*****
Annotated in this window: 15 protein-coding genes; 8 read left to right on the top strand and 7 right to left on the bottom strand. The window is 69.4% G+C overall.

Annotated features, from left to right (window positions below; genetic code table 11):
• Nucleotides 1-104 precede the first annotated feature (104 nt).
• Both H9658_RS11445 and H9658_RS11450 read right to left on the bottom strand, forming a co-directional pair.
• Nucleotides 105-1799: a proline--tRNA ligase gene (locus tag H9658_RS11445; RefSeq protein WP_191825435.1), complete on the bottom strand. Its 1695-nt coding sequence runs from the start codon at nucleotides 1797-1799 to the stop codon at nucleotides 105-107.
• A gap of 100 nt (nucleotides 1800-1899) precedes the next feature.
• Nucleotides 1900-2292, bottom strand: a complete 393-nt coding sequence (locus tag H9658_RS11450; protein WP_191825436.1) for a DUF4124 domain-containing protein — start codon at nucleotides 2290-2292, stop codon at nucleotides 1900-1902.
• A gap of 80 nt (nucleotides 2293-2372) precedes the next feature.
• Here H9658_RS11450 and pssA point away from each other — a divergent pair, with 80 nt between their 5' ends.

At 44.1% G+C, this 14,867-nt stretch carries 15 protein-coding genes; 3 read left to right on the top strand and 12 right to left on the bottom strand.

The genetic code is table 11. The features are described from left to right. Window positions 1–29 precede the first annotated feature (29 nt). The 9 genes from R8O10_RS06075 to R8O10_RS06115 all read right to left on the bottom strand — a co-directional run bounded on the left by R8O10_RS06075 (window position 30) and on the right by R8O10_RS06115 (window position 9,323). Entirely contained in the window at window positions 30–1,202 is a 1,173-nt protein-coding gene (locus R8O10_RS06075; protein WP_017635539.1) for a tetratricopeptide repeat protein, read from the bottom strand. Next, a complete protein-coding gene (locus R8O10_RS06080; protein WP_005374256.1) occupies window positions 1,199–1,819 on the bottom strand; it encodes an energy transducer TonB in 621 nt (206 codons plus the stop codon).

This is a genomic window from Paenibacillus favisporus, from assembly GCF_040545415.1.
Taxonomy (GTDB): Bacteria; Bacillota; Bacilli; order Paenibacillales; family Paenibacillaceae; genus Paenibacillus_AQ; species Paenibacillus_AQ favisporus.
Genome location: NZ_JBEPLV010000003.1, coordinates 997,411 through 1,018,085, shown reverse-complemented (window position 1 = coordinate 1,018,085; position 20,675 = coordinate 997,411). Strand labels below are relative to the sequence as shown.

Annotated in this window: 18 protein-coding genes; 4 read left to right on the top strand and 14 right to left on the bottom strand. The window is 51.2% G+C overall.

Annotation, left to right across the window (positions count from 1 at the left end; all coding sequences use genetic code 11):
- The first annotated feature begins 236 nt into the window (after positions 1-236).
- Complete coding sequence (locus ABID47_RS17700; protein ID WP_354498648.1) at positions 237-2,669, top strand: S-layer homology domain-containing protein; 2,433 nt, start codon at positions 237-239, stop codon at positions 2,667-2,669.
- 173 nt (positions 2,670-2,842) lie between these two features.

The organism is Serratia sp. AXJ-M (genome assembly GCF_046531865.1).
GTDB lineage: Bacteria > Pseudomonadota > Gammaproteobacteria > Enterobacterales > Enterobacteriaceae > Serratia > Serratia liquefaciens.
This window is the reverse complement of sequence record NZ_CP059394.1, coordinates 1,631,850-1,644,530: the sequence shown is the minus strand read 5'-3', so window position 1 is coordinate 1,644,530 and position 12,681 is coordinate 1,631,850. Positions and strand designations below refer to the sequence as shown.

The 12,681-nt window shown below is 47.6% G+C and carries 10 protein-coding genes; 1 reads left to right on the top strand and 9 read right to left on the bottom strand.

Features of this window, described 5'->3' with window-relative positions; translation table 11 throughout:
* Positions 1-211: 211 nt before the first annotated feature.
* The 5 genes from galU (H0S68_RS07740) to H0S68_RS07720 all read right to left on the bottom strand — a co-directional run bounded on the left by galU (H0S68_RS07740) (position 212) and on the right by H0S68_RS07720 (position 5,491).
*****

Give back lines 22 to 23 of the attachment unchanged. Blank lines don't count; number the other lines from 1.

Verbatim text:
This window is the reverse complement of sequence record NZ_CP059394.1, coordinates 1,631,850-1,644,530: the sequence shown is the minus strand read 5'-3', so window position 1 is coordinate 1,644,530 and position 12,681 is coordinate 1,631,850. Positions and strand designations below refer to the sequence as shown.

The 12,681-nt window shown below is 47.6% G+C and carries 10 protein-coding genes; 1 reads left to right on the top strand and 9 read right to left on the bottom strand.